Remote Steric Control for Undirected meta-Selective C–H Activation of Arenes
Laurean Ilies and Sobi Asako present the steric control for undirected C–H activation reactions of arenes.
According to Dr. Laurean Ilies from the RIKEN Center for Sustainable Resource Science (Saitama, Japan), a major goal of modern synthetic chemistry is the creation of organic molecules in the most straightforward and efficient manner possible. He said that “the use of a metal catalyst to directly introduce functionality into a simple or complex organic molecule (transition-metal-catalyzed C–H activation) has received much attention, but a serious problem arises – even simple organic molecules have many C–H bonds and steering the catalytic species towards the desired site is difficult.” The research described here by the group of Dr. Laurean Ilies and Dr. Sobi Asako provides a new solution to the selectivity problem. Inspired by the lock-and-key model of enzymatic catalysis, the authors designed a new catalytic system which creates a molecular pocket that fits an arene substrate only in a determined orientation, thus controlling the selectivity. They demonstrated this concept for the meta-selective functionalization of simple arenes such as alkylbenzenes, anilines, phenols, etc. and for the late-stage selective functionalization of complex drug molecules.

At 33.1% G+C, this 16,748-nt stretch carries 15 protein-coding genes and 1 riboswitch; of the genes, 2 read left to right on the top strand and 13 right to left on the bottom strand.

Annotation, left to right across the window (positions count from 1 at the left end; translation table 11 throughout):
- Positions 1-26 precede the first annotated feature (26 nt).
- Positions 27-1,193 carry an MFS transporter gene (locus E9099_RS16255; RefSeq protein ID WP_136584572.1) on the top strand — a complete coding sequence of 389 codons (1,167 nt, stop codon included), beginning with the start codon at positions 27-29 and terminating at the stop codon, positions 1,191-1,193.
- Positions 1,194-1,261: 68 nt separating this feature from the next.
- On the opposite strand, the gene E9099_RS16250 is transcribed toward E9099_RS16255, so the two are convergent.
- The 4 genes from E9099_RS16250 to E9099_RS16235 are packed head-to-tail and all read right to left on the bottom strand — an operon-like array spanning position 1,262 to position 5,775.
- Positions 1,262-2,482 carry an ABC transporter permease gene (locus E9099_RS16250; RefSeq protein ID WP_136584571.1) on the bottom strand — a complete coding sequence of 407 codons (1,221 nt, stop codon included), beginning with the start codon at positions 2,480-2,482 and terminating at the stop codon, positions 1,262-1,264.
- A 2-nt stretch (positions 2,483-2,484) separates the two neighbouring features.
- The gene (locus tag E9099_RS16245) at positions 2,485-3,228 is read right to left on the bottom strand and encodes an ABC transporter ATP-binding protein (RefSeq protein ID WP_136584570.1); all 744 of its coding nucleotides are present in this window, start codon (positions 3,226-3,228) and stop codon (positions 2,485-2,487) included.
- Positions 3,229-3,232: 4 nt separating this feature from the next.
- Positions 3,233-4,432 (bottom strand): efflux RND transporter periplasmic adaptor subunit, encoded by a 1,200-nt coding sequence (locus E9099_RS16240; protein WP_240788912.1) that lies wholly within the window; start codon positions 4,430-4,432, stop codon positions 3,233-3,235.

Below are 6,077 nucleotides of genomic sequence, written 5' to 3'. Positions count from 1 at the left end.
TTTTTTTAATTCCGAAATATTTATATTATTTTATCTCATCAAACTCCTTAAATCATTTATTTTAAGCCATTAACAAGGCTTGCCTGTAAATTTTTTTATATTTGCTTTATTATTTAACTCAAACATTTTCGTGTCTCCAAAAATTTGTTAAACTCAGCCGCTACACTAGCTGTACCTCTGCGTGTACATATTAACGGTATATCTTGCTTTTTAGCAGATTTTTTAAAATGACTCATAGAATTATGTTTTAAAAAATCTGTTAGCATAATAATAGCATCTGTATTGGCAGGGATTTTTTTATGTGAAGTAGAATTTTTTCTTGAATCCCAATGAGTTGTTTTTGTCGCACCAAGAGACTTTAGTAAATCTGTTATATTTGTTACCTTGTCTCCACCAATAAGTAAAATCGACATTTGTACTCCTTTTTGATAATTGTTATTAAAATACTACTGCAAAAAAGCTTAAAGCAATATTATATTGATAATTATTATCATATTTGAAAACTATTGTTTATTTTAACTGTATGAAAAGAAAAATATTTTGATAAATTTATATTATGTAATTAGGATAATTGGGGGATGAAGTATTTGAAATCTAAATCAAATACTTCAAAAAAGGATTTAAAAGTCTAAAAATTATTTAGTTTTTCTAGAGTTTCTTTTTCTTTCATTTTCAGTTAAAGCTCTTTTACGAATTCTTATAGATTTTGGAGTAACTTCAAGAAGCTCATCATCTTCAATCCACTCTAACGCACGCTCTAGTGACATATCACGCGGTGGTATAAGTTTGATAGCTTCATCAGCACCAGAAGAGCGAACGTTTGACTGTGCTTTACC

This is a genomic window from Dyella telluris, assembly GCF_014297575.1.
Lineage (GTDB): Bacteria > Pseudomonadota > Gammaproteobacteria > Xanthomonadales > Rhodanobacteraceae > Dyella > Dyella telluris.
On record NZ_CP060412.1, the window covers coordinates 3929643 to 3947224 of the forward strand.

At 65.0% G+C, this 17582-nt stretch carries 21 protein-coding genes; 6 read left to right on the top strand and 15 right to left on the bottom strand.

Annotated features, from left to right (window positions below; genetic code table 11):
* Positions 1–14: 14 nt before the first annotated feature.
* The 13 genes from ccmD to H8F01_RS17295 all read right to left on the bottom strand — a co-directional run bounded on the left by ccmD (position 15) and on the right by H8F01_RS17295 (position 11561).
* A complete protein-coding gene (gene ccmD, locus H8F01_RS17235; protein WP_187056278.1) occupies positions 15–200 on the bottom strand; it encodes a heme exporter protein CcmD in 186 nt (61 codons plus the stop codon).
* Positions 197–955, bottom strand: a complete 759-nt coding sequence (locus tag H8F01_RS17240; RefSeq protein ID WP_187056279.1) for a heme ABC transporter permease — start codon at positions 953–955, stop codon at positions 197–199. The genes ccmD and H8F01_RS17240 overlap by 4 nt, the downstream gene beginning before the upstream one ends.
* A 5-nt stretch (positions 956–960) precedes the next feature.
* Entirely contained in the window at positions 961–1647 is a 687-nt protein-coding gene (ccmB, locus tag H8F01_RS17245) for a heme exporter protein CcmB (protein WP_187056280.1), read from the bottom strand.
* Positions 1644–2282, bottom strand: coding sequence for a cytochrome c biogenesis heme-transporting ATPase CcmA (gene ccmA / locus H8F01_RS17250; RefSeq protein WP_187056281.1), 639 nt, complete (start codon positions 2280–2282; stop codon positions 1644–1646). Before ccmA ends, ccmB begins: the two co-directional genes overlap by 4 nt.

Read the full article Remote Steric Control for Undirected meta-Selective C–H Activation of Arenes